A Civil Aeronautics Board administrative law judge has recommended the agency drop charges against First American Bank of Virginia in a case involving deposits for charter flights.

In a preliminary decision issued Thursday, Judge Elias C. Rodriguez ruled that first American Bank complied with all CAB regulations meant to protect travelers who make advance payments for air charters.

The decision rejected a CAB enforcement division recommendation that First American be fined $500,000 for alleged violations of federal rules in handling accounts of Davis Agency Inc., of Arlington.

Last January, Davis paid a $60,000 fine and agreed to immediately refund more than $250,000 owed to travelers whose charter flights never got off the ground.

Under CAB rules, money paid for charter fares is supposed to be deposited in escrow accounts so it can be refunded if the charter is cancelled.

After complaints from customers about not getting refunds for cancelled flights, CAB examiners filed a civil complaint against both the travel agency and the bank.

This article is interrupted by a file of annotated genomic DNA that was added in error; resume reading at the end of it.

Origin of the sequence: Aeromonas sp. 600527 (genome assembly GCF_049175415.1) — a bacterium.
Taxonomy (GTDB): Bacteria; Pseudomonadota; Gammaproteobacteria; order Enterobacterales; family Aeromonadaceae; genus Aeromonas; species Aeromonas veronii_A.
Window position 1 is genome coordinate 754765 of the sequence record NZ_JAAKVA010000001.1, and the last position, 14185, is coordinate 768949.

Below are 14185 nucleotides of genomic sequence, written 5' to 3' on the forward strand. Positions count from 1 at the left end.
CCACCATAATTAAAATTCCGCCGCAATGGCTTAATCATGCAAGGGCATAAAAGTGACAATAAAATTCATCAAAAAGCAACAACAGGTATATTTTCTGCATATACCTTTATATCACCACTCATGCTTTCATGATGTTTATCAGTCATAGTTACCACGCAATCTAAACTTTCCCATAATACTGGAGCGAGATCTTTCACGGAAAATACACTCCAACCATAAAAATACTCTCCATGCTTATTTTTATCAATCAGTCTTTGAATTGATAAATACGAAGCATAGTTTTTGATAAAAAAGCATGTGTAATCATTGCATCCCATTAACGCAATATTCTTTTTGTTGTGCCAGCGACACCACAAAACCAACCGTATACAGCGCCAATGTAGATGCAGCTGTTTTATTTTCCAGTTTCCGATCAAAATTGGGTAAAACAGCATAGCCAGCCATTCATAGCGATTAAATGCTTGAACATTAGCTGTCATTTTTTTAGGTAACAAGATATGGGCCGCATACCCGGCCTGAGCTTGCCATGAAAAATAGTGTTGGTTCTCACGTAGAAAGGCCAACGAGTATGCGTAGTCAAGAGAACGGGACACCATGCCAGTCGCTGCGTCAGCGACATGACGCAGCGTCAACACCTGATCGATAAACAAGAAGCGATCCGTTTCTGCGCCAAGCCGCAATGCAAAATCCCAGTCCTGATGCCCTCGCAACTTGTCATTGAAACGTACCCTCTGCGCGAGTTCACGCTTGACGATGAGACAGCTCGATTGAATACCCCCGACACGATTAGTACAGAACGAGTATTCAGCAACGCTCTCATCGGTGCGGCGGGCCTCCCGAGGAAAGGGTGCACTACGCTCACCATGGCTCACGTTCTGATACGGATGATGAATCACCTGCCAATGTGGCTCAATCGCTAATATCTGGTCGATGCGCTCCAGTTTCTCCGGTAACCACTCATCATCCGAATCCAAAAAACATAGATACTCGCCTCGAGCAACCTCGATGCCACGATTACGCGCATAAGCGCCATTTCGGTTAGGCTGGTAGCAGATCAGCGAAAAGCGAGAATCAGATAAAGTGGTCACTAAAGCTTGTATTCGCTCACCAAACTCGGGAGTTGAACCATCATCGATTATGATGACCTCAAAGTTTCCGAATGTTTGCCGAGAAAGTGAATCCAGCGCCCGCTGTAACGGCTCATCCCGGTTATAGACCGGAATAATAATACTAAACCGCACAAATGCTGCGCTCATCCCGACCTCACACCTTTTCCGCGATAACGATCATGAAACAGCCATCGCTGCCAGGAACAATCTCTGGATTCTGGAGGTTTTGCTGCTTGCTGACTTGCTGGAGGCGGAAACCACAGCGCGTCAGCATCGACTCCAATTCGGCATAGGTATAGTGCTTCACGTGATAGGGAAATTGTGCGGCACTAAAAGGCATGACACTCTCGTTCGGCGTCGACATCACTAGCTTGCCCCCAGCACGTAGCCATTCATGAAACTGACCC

The CAB charged that the Davis firm, a major charter agency, collected millions of dollars from thousands of passengers and failed to put the cash into escrow.

The CAB examiners also charged that First American knew or should have known the travel agent was not putting the money into the proper accounts.

The decision, relieving the bank of responsibility for the travel agent's accounts, could have far-ranging implications for all banks that handle charter flight deposits, according to attorneys who have been involved in the case.

In rejecting the charges against the bank, Judge Rodriguez said the agency tried to hold First American to a higher standard of responsibility for policing charter participants' funds than is required by CAB regulations.

"First American performed its depository bank functions in compliance with the specific requirements of the Board's public charter regulations and in conformity with the applicable stands of care imposed by its depository agreements and by banking law," he said.

Rodriguez said that the bank acted "with diligent due and proper dispatch in taking corrective measures upon becoming aware of charter fund misdeposits."